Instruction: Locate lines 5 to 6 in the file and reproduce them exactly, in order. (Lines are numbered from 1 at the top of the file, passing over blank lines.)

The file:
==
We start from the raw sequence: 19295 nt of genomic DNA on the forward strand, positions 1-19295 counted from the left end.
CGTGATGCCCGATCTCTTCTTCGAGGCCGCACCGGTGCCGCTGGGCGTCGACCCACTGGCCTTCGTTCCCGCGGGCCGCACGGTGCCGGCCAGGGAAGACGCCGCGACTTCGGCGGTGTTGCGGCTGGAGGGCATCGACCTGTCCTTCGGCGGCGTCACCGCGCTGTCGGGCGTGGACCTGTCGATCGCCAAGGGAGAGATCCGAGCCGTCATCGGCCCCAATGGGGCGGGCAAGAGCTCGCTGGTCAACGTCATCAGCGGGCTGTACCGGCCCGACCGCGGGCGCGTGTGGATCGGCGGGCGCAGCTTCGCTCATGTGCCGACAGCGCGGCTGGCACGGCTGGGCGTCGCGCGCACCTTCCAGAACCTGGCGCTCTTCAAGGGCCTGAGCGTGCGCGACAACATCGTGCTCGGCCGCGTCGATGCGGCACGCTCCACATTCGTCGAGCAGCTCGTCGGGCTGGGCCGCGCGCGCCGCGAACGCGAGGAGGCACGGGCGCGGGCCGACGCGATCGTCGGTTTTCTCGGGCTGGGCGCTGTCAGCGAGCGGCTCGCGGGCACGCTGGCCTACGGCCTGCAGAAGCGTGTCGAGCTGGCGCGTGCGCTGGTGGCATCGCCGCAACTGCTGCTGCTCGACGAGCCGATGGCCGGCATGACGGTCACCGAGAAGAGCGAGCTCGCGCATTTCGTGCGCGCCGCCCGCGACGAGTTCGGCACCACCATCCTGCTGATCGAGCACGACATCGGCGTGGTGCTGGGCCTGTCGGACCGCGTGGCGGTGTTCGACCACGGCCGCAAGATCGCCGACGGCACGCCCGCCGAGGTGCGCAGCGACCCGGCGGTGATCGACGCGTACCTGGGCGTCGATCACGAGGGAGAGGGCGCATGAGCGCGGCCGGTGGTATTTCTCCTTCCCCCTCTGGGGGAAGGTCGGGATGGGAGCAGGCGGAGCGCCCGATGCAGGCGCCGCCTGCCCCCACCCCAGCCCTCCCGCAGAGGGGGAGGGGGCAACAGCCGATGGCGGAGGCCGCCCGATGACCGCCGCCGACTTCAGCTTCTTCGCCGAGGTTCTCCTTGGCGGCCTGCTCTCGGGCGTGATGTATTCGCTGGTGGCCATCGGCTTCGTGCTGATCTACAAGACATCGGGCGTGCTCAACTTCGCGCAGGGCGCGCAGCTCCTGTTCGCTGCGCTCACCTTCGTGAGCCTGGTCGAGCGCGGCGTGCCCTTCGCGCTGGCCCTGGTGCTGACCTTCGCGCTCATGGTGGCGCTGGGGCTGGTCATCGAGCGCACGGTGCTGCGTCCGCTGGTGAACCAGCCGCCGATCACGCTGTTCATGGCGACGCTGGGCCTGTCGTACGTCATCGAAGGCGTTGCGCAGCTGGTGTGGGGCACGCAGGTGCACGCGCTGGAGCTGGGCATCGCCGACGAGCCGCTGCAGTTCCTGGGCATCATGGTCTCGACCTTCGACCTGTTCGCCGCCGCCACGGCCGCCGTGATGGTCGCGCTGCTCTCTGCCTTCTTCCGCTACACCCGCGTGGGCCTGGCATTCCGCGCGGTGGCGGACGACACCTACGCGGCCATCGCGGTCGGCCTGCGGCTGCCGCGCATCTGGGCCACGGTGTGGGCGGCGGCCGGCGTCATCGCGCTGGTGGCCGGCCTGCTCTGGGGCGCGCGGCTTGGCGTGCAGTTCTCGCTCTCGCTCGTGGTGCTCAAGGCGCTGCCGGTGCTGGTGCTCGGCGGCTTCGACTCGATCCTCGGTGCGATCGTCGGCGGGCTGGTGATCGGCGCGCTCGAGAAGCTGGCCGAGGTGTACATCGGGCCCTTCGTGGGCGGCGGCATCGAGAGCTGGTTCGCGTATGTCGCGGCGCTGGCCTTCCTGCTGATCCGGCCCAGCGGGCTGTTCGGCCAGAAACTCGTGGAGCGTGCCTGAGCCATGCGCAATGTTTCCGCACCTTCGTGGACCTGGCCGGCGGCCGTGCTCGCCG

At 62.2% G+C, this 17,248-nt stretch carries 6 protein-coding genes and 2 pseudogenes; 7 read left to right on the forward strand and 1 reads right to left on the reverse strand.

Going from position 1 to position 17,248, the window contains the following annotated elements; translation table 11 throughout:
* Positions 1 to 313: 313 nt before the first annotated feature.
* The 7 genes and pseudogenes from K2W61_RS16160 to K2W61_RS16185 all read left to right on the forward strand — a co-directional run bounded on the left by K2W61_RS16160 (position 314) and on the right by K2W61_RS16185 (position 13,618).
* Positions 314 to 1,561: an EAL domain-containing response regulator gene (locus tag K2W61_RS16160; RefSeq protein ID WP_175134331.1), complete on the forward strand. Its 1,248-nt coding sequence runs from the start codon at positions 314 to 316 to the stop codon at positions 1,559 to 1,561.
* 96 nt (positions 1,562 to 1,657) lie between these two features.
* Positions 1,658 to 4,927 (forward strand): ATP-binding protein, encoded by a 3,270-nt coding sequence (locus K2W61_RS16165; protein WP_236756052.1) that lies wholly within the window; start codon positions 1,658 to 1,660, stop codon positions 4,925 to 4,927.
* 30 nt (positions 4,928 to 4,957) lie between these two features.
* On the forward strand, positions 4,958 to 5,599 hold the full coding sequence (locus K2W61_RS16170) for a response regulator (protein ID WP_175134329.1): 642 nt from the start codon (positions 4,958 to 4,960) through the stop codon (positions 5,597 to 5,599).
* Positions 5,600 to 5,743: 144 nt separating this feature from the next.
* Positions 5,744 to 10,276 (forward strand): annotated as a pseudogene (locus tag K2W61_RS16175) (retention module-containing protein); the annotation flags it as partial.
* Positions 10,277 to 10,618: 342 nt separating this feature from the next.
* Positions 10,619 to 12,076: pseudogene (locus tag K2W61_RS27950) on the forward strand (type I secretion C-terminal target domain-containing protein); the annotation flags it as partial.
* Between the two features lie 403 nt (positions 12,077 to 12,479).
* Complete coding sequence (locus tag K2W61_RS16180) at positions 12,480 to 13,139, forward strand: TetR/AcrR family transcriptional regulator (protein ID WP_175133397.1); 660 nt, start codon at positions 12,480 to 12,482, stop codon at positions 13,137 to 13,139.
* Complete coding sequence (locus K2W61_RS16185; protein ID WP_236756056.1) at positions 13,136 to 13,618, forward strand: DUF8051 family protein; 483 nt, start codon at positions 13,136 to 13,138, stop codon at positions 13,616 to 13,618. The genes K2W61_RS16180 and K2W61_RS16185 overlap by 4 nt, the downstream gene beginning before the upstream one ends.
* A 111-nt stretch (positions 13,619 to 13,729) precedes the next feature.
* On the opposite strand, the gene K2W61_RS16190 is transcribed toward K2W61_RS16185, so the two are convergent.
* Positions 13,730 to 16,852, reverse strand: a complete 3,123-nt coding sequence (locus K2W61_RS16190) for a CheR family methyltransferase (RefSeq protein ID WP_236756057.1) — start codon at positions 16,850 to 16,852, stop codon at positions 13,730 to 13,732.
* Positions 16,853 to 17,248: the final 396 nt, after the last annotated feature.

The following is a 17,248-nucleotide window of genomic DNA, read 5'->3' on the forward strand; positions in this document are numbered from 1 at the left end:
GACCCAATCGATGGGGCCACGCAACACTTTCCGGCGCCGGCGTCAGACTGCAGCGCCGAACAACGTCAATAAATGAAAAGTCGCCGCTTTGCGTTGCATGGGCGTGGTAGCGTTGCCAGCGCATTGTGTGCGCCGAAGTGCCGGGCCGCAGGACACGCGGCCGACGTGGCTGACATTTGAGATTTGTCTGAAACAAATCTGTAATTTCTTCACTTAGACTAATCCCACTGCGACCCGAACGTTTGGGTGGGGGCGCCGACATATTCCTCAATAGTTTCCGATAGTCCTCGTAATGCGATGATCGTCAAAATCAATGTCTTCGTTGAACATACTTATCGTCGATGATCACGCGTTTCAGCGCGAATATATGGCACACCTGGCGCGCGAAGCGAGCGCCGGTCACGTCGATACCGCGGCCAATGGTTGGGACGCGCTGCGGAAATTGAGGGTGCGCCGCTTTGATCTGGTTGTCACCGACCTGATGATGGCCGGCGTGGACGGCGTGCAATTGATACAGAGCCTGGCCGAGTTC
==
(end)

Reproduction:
* Positions 1 to 313: 313 nt before the first annotated feature.
* The 7 genes and pseudogenes from K2W61_RS16160 to K2W61_RS16185 all read left to right on the forward strand — a co-directional run bounded on the left by K2W61_RS16160 (position 314) and on the right by K2W61_RS16185 (position 13,618).